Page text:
As I’ve come to know more people of mixed-race, I’ve been curious about the ways their ethnicity appears in their features—or rather, how people interpret their ethnicity based on their features. A friend of a friend was part Asian with blond hair and Japanese features and confused everyone; a friend’s daughter—part Indian, part white—has pale skin, dark hair, and bright blue eyes. (I didn’t know that could happen!) Appearance is such a huge part of the way people assign us identities, and I wanted Lydia’s appearance to be puzzling to people, just as her own feelings about her internal identity are also somewhat jumbled.

Being a parent, does your own book scare you? Do you worry about making some of the mistakes that James and Marilyn did?

It absolutely does. I didn’t appreciate how hard it is not to have expectations for your kid, until I became a parent! And I see how difficult it is not to impose your own worldview on your child. I love books (obviously) and so does my son—but he really, really loves math, and this is not something I’ve ever pushed. So I’m always going, “Hey, want to read a book?” and he’s going “No, but will you play a math game with me?” and I have to remind myself to go with what he’s interested in, and to stop pushing my own interests on him!

Would you consider the book ultimately hopeful? Why or why not?

I do, and I hope readers do, too. Although what happens to Lydia isn’t a happy ending, per se, I think the book is really about the possibility of change. Can you change your behavior? Can you change your relationships with other people?  Can you change the way you think about the world? I want those answers to be yes, and so do the characters.

Which was the most challenging part about writing the book? And which part are you most proud of or did you find most rewarding?

Figuring out the structure of the book—the best order to tell the story—was the hardest. I went through four drafts, over six years, and the fundamental story stayed the same, but in every draft I was telling it in a different way. The story is really about how past and present overlap and influence one another, so I had to find a way to show how they intertwined. I’m proud of how it eventually shaped up. But I’m also such a word person—I started off wanting to be a poet—so I also enjoyed all the nitty-gritty of polishing language and finding just the right images.

With the (well-earned!) accolades and media coverage for the book, you're probably giving tons of interviews these days. Is there any aspect of the book that you wish would receive more attention than it has?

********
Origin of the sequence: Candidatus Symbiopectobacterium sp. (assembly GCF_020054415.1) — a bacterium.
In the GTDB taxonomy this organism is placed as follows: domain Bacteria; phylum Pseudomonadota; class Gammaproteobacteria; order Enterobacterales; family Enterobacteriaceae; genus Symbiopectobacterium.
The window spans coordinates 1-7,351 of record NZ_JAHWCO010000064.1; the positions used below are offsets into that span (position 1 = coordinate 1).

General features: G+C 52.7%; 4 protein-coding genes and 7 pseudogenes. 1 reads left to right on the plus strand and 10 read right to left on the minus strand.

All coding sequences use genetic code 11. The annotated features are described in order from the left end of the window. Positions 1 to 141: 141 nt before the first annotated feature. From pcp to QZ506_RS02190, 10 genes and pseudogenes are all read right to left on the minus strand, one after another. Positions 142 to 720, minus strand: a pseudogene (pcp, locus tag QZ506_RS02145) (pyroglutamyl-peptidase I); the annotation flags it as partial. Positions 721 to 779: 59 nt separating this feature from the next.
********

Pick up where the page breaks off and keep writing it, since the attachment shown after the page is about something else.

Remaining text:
This is certainly an Asian American story—and there aren’t that many of those out there, at least not yet­—so I’m always thrilled to talk about cultural and identity issues. But at heart it’s really a family story, and I’ve been so happy that many interviews have focused on the universal aspects of the novel, on the relationships between parents and children that cut across cultural lines.

You've mentioned elsewhere that "[your] stories almost always begin with images", and that this book in particular took six years to write. What was the process of turning that image into a book like? How did you develop the central characters? Was there research involved?

Images for me always suggest characters: it’s like looking being at a flea market, finding an old photo that intrigues you, and wondering: Who are these people? What’s going on here? I start with the image and write about the people who are in it, the people who are just outside the frame, the story that the image suggests. Once I have an idea about who the characters are, the story grows and—hopefully—becomes the book.

In this case, I started with the image of a girl falling into the water. What was she thinking as she fell—was this an accident, or on purpose? Where were her parents? Why was no one there to pull her out—what was going on with her family at this time? I ended up writing each of the characters’ stories separately, and then working to braid them all together. I did some research on each—I watched the Gemini 9 space mission that Nath watches as a child, for example—but I also just did a lot of daydreaming about the characters, thinking about what kinds of people they were. I wrote hundreds of pages that aren’t literally present in the finished book, but that inform everything else.